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Creating an entrepreneurial nation


Creating an entrepreneurial nation
5 July 2005

How do we go about creating an entrepreneurial nation? Strategists, industry practitioners and scholars will be gathering at the Waikato Stadium in Hamilton on 7-8 July to tease out the crucial elements of entrepreneurial success at Waikato Management School's international research conference on enterprise and innovation.

"Successful enterprise and innovation are at the heart of the School's purpose," declares Waikato Management School dean Mike Pratt. "One of our core commitments is research and education to assist entrepreneurs to turn ideas into businesses."

Keynote speakers at the conference will bring insights into the challenges and opportunities of entrepreneurial growth from across the OECD nations, Ireland and the USA.

Sergio Arzeni is director of the OECD's new Centre for Entrepreneurship, SMEs and Local Development. He'll discuss best practices from initiatives around the globe that promote entrepreneurship, SME growth and local economic and employment development.

Kevin Thompstone, CEO of Ireland's Shannon Development, will focus on how to make high-level policy a practical reality for people and places, drawing on his firsthand experience of turning a poor, rural region of south-western Ireland into a knowledge-based globally competitive regional economy.

One of the world's leading strategy scholars, Professor Jay Barney of The Ohio State University will be looking at the entrepreneur as discoverer and creator, and the different policy implications of these two roles.

"With such high calibre international keynote presenters and an excellent series of panels and research presentations, this is going to be a great forum for anyone interested in how to position New Zealand businesses and products at the cutting edge," says Professor Delwyn Clark, Waikato Management School's director of research and conference organiser.

There will be two discussion panels, one on the role of enterprise and innovation in regional economic development and the second on creating an entrepreneurial nation. The keynote speakers will be joined by senior officials from MED and NZTE, and by Graham Smith, CEO of Katolyst, the new Waikato development agency.

Peter Biggs, chair of Creative New Zealand, and "serial entrepreneur" Melissa Clark-Reynolds, CEO of Hamilton-based company INTAZ, will also contribute to the panel discussions.

Over two days, 34 speakers will present papers analysing topics such as cluster development, knowledge creation, organisational culture, innovative practices, policy and strategy, and the environmental factors that foster and catalyse enterprise and innovation.

Other papers will look at women in enterprise, family businesses, the innovative role business can play in human rights, and the impact of copyright laws on enterprise and innovation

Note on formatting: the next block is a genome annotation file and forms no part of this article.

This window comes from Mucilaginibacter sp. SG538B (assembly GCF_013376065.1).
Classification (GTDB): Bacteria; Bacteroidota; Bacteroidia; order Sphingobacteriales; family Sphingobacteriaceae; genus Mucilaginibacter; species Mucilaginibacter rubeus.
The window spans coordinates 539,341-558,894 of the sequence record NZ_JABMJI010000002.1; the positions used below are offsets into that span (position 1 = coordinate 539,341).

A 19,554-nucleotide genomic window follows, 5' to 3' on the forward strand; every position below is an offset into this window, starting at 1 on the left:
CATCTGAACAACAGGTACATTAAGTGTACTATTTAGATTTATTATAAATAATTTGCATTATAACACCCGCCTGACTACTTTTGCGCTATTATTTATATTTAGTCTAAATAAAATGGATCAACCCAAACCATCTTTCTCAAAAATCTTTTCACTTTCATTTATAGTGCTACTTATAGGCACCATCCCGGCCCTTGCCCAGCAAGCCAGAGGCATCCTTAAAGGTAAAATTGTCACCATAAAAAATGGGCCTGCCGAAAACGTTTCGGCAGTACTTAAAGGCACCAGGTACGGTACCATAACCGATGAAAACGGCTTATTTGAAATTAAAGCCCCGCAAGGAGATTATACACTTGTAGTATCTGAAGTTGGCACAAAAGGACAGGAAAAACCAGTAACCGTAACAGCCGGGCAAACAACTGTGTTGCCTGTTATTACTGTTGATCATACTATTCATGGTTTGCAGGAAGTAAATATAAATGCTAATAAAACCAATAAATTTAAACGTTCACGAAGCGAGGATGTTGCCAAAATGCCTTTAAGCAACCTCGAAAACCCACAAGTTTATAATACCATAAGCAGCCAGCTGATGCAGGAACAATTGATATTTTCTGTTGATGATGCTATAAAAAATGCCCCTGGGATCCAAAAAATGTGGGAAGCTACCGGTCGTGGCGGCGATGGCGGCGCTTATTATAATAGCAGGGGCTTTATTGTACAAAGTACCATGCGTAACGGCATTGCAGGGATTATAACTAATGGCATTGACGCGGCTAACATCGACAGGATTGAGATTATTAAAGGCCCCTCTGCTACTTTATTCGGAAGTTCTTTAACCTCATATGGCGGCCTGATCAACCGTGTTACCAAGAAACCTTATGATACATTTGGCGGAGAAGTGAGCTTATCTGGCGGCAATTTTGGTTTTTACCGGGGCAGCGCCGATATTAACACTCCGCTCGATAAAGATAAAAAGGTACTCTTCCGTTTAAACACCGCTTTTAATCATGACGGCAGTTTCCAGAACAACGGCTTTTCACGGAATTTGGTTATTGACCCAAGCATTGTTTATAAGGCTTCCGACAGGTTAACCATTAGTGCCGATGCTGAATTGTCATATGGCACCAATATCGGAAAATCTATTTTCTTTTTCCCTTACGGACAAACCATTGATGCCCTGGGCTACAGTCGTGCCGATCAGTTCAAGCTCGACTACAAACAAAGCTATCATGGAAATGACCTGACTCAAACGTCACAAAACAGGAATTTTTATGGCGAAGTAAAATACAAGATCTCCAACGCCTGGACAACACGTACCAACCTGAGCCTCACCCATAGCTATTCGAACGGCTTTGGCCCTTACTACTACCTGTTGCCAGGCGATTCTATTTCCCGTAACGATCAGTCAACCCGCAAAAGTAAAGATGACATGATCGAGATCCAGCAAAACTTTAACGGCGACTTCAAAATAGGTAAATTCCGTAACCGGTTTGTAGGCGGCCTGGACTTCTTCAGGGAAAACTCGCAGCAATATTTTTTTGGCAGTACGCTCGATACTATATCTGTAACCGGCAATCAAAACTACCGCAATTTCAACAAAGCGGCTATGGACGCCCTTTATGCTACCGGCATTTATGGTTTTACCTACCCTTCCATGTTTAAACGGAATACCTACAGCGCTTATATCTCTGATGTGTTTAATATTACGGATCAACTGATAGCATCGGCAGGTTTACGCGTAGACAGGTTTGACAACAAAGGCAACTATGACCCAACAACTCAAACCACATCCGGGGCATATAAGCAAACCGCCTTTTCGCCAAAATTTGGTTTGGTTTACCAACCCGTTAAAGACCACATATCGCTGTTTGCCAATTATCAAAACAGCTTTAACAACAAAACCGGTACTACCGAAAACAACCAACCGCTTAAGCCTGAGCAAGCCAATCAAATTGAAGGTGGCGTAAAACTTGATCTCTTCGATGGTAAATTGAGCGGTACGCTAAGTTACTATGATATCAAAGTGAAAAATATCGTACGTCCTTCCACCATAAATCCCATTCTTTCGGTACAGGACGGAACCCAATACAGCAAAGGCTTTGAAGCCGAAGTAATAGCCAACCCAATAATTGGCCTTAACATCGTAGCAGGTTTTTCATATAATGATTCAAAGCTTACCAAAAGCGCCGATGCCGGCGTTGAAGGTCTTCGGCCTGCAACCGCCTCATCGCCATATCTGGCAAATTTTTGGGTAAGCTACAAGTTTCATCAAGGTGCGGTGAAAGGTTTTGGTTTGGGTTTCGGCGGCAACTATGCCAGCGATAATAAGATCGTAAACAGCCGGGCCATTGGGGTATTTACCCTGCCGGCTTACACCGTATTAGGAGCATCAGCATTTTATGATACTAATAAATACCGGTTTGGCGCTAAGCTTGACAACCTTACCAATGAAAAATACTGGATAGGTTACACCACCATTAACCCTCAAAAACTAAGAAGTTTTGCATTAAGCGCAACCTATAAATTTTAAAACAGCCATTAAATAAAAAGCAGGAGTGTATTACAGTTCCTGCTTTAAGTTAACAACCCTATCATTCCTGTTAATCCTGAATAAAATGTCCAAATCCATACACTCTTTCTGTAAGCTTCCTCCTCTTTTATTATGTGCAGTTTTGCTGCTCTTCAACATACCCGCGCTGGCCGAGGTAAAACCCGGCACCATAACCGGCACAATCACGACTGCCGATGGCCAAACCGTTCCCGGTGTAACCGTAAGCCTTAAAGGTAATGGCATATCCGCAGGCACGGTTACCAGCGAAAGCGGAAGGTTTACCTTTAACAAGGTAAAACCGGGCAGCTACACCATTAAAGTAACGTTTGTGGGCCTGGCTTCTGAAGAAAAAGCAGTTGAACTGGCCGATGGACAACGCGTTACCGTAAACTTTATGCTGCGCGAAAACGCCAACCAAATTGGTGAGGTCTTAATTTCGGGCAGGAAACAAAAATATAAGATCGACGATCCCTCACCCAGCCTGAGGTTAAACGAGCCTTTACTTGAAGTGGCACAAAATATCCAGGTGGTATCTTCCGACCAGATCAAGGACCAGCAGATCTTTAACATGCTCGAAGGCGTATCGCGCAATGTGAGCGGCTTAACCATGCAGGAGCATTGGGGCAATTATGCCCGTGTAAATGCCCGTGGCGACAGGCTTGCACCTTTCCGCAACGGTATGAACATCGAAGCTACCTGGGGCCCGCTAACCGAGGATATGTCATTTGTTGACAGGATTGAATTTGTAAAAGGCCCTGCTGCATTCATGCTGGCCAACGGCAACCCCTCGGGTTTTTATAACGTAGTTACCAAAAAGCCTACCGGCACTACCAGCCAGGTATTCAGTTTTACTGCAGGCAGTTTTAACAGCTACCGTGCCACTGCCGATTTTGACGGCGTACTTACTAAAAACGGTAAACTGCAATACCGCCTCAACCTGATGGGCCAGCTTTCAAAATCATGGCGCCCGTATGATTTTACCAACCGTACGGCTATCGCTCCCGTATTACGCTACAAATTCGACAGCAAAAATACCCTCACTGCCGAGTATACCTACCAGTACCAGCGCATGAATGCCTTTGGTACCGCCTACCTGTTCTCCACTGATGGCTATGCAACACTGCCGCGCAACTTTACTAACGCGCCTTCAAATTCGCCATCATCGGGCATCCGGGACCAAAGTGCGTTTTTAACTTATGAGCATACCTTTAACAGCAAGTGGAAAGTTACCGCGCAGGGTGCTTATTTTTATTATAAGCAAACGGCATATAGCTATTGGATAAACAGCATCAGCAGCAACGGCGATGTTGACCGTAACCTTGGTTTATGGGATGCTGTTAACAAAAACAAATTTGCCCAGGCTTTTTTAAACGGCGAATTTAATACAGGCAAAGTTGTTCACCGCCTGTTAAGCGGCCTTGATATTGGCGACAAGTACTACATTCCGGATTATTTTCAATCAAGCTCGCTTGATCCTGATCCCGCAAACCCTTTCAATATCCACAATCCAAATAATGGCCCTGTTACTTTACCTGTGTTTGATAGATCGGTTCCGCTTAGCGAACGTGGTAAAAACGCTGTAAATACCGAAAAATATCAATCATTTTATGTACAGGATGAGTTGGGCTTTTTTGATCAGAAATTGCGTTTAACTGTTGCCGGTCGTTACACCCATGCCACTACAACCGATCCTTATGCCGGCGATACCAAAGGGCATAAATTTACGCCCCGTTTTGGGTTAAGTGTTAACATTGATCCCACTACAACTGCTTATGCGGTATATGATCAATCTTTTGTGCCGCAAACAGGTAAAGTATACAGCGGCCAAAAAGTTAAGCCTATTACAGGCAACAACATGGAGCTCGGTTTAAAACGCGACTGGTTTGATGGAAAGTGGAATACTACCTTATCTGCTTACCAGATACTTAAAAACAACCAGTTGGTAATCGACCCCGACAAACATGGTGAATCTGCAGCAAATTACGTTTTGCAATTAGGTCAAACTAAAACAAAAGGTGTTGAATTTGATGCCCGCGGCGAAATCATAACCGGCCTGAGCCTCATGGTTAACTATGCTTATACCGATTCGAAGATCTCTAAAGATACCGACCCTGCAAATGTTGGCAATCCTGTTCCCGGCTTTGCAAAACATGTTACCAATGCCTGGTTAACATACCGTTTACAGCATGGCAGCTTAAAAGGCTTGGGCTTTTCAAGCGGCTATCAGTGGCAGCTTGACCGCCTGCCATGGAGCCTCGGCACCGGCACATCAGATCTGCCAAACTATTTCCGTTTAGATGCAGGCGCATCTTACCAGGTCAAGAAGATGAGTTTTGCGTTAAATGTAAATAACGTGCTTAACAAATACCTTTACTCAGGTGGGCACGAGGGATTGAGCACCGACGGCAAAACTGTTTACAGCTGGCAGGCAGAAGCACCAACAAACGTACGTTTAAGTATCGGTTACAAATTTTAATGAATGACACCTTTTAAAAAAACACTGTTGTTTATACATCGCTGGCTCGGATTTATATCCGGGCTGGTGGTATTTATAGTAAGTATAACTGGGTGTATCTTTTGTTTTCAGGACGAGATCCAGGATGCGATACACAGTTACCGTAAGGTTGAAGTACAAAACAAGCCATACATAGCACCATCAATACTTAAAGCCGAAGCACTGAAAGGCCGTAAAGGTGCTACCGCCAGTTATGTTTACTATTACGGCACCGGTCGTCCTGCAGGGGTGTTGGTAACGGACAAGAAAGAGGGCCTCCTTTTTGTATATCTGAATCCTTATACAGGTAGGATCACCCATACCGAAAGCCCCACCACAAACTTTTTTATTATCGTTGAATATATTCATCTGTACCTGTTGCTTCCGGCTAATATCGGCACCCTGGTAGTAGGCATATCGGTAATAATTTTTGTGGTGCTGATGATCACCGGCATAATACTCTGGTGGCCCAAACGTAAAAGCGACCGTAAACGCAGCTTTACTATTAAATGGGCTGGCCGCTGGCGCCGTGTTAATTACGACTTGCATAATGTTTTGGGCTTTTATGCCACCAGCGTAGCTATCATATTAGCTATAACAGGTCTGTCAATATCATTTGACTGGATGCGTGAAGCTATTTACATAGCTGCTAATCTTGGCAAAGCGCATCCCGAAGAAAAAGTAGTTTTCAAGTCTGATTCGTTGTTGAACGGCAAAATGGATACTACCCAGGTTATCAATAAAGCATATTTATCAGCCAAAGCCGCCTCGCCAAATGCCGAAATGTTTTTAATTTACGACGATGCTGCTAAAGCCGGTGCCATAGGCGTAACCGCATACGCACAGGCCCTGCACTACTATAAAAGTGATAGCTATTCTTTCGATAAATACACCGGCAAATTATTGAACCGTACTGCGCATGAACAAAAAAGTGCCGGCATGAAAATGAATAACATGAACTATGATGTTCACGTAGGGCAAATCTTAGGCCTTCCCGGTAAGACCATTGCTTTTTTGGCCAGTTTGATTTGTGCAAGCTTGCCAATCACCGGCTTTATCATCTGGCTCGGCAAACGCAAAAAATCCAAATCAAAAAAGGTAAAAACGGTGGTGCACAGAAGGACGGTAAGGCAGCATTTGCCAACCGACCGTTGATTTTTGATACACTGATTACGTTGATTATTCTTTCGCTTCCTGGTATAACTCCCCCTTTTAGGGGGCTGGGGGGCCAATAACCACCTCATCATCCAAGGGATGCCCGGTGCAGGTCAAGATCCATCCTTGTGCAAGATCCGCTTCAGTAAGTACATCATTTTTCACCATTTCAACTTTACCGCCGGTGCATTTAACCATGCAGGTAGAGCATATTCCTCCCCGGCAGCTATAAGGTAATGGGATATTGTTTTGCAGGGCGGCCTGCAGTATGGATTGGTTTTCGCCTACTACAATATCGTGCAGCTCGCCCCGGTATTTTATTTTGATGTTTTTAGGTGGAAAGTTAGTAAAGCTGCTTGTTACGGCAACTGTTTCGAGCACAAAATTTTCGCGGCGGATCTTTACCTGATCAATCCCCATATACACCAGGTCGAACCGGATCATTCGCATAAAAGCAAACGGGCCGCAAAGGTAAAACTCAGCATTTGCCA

7-8 JULY 2005


Keeping it in the family
Tensions in family firms can tear the business apart. But by recognising and managing times of transition, researchers say family business leaders can minimise tension and preserve the firm.

Professor Mary Barrett of Wollongong University’s Graduate School of Business and Professional Development says all firms go through a life cycle, but in family businesses there are the added complications of generational change. She and Professor Ken Moores of the Australian Centre for Family Business at Bond University looked at how a group of successful family businesses in Australia manage that change.

“Owners of successful family firms learn business, learn to run their own business, learn how to lead their business and learn to let go of that business,” says Barrett.

“Planning for these four stages can help to build trust which is essential for breaking the cycle of conflict. And it’s also important to integrate the next generation into the family firm, so that knowledge and information can be successfully transferred.”

Barrett says there’s often a trade-off between conflict over tasks and processes and relationship conflict. “Having more people involved in the business can mean decisions take longer to reach. But if control is concentrated at the top, then the family firm is more likely to fail because the new generation won’t have the skills or the interest to take over.”

Mary Barrett is presenting her paper “Understanding tensions and conflict: A phase of learning approach for leading family business” (co-authored with Ken Moores) at the E&I research conference in Hamilton on Friday 8 July

Trend to longer copyright protection not good for New Zealand
How can New Zealand best protect the intellectual property of its innovators? Not by joining the world trend towards extending the term of copyright protection, argues Waikato University law lecturer Anna Kingsbury.

While the USA, the EU and Australia have all moved to extend the term of copyright protection following the death of the author from 50 to 70 years, Kingsbury says New Zealand stands to lose too much by following suit.

“Unlike the USA and the EU, New Zealand is overwhelmingly a net importer of culture and technology,” explains Kingsbury. “If we go for an extension of the copyright protection term, we’ll end up with higher net royalty outflows, higher education costs and less access to cultural and creative works. I can see no evidence that this will promote innovation and enterprise.”

Anna Kingsbury is presenting her paper “Terms of protection: Will extending the term of copyright protection in new Zealand law promote enterprise and innovation?” at the E&I research conference in Hamilton on Thursday 7 July

Linkage fosters innovation in biotech sector